‘To live a conscious life, your life needs to be spacious.’ Marc Beuvain
‘I am in the space and the space is in me . . . The space is in the body and the body is in the space . . . When you change something in the body, the concrete body of somebody, you change his or her way of perceiving the space . . . Very often we keep working on the body and we forget to work on the space…Space, not place, is an imaginary space of action . . . The way I am building my imaginary space affects my body.’ Hubert Godard
Whenever I complete one of those spatial awareness personality tests, my results are virtually nil. If the scores could be negative, they probably would be. I have learned the hard way not to have faith when navigating my car in a tight space, because the results are always disastrous. My first experience of this was the day after I passed my driving test, when I had to pick up a colleague from a car repair workshop, and managed to scrape my own vehicle on the way out!
So it strikes me as ironic but also necessary that I find myself at this stage in my life so very interested in finding and exploring space. I would like to hear how others feel about space – maybe you are revisiting the way you spend time, maybe you have stopped working recently or changed the way you are using the space of your life – or maybe you are just reflecting.
When I was in my 20s, I became aware that my desire to be productive and busy in my work, and generally to fill my time, was at least partly a very human response to running away from space – what was at that time a scary void where I might discover I was, in fact, nothing. I remember discussing this with my friend Robert and we were both resigned to the business of filling the looming forward space of our lives. Years later when that space seems less open-ended, I have become fascinated with the challenges of re(dis)covering comfort in space. It is still at times a scary endeavour, and often easier to slip back to the deep-rooted habit of running away and meaninglessly filling the space with displacement activity.
A friend of mine was ill a few years ago and when she went to a homeopath, she was told that her outer life was so busy that this crowdedness had somehow invaded her inner life and her body – hence the illness. She needed to create space around and inside her to be cured. She followed this strategy and it worked.
My yoga practice is transforming my relationship with space – inside and out – and I’m very grateful to a number of teachers in helping me understand more about space, not all of whom can I name here without going into a litany of appreciation! Through working with the rolfer and yoga teacher Giovanni Felicioni, I am learning to give up the chase that can be yoga as well as the rest of life, and by accepting where I am now, to discover the space inside me as well as explore the space I’m inhabiting. I enjoy Giovanni’s way of teaching because it is so exploratory and so non-judgmental. He uses evocative abstract images, calling his workshops for example ‘time, water and accidents of perception’ which all makes sense during and after the experience though it would be hard to put into words before.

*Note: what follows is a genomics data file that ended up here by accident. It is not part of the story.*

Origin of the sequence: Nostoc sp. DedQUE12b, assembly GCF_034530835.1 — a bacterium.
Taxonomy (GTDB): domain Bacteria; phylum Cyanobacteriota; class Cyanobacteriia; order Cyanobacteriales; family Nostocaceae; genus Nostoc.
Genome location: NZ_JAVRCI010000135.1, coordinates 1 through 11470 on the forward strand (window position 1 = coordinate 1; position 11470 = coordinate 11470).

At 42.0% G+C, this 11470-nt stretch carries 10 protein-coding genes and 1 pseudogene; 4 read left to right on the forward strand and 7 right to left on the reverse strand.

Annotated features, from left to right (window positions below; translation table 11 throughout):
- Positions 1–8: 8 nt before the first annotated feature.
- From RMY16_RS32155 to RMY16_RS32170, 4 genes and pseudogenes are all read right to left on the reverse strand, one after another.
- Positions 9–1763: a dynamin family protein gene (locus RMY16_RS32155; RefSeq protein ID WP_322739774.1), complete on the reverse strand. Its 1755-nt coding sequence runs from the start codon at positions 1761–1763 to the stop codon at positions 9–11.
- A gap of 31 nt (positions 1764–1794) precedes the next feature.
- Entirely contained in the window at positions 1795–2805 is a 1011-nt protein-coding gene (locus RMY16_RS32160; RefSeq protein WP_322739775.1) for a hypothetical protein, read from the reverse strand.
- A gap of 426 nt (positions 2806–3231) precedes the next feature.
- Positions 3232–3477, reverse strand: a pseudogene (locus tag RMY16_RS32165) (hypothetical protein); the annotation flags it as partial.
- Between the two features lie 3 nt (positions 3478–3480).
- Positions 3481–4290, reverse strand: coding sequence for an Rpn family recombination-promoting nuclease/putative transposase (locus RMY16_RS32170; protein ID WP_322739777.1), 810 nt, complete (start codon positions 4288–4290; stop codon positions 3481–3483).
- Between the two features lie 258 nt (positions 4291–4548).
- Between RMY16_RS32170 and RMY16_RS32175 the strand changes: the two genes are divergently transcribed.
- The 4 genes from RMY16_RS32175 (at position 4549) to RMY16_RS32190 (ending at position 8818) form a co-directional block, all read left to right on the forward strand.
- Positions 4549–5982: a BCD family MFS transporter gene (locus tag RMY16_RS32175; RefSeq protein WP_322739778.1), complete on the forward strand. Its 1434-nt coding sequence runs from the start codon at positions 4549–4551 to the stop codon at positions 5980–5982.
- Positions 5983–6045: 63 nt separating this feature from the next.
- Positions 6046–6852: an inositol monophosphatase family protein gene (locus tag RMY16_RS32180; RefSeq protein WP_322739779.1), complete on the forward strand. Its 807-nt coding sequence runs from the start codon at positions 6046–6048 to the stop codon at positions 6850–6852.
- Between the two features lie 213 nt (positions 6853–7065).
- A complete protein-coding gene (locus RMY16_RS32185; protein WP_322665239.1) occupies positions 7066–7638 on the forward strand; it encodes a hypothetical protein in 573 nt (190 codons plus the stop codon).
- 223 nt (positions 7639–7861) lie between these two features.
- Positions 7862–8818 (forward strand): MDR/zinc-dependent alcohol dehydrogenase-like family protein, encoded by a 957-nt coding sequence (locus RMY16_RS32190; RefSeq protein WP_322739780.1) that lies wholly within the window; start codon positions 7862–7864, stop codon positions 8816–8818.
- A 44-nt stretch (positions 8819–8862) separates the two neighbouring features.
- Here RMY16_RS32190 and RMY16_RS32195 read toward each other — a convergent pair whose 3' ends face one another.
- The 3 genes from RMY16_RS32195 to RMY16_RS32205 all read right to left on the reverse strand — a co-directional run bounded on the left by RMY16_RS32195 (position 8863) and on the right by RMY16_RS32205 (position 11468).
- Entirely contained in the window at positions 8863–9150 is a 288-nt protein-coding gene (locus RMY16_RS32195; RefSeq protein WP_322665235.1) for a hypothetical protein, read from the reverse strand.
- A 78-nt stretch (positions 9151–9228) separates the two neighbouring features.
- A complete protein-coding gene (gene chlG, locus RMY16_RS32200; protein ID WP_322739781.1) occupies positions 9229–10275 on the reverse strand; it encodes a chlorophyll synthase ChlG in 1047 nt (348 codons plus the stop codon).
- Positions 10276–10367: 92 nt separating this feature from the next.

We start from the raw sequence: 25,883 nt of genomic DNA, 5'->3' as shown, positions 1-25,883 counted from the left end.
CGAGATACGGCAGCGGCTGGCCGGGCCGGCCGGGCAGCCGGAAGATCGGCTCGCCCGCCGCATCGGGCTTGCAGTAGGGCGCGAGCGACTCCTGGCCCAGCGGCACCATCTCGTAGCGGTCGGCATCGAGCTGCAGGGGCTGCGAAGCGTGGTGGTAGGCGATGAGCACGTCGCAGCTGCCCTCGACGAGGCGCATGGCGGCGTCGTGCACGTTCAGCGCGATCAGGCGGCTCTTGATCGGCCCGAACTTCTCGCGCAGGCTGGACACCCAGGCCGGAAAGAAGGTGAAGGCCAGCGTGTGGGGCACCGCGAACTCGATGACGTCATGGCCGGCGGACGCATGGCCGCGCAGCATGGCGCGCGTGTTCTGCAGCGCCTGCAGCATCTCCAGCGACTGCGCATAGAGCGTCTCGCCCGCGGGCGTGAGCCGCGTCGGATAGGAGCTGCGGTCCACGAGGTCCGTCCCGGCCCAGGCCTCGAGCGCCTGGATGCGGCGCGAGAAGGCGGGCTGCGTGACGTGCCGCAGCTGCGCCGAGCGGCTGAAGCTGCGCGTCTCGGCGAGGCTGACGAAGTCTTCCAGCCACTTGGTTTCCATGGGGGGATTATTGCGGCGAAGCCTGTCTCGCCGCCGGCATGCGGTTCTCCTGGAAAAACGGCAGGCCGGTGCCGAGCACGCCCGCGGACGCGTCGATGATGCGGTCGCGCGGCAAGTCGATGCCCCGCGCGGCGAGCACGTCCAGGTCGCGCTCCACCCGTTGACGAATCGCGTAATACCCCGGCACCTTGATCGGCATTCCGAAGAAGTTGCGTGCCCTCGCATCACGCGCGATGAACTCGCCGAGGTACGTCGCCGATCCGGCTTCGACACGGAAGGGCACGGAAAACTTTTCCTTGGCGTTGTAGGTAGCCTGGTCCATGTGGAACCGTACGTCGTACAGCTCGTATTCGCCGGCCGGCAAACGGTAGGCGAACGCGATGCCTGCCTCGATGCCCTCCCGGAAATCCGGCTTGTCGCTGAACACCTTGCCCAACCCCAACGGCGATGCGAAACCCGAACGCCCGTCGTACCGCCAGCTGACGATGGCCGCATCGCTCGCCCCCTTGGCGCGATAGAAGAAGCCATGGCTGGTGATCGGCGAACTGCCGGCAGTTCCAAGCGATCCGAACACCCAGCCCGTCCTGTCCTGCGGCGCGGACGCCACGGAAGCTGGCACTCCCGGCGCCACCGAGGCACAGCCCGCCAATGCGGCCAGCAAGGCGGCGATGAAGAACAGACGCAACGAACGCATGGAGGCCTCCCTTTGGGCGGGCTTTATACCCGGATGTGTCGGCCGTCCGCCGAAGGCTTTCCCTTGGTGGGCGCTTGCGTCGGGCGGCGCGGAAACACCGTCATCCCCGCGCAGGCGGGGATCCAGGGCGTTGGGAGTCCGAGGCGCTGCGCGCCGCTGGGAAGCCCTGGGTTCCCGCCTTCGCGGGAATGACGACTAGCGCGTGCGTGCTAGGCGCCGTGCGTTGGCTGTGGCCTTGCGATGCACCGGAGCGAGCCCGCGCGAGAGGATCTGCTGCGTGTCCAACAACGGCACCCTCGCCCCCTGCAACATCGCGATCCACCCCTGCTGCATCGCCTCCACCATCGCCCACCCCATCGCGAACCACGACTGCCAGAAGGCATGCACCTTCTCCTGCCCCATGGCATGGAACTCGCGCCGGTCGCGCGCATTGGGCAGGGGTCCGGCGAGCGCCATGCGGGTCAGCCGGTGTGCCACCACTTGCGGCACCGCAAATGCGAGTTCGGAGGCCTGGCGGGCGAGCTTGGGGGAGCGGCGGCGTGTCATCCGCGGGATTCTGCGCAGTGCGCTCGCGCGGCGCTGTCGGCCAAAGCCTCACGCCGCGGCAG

I recently attended a yoga seminar given by Marc Beuvain, where he talked about the need to create space for our inner being, our deeper, enduring true self without compromising our humanness and immediate experience. Our lives are so full of preoccupations with our identities, roles, interests, feelings etc – we crowd out our deeper selves and so we get lost in the more superficial aspects of living, distracted by drama and conflict. We create false identities where we adopt fixed positions and make judgments to define ourselves. A good clue as to whether we have a fixed or more permeable/adaptable identity is our ability to talk about many subjects without feeling compelled to judge them as good or bad. We become so attached to these positions that we mistake them for what is real and enduring in ourselves, and then we fear losing them. If I am no longer a …..then what and who am I? This fear of losing our (false) identity leads us to crave reinforcement and seek energy from others to feed our need. It can lead to hierarchical relationships where one person is drawing more energy than the other is receiving, rather than an equal exchange.
So how to create a sense of space inside that can be reflected in our outer lives, and start to clear the clutter? Yoga practice can develop our appreciation of space – inside and out – and give us the ability to be comfortable in and with space. Through such practice the real self can emerge. That happens when the practice takes the form of explorations – questions that are really excursions into space – rather than performances or answers. I see yoga practice as a ‘…’ or a ‘?’ – never a ‘.’
While I am talking about yoga practice, I really mean an attitude towards living. You might never have practised yoga on a mat – but if you are striving for any of this kind of attitude in your life, then you are in fact a lifelong student of yoga. (I appreciate this may be a surprise to you!)
I like this story though I’m not sure I’ve got all the facts right. Please correct them if you know better. Hubert Godard is a well-known rolfer who works with ballet dancers in France. As a young man he worked with gold, and then he achieved his own alchemical transformation. At the age of 22 he saw ballet dancers perform perhaps for the first time, his heart leapt, and he just knew he would be a dancer – this was a moment of deep heartfelt knowing who he was and would become. It was a moment of recognition of his inner self. He had the perception and the courage to act on it, and he created the space to follow his intuition.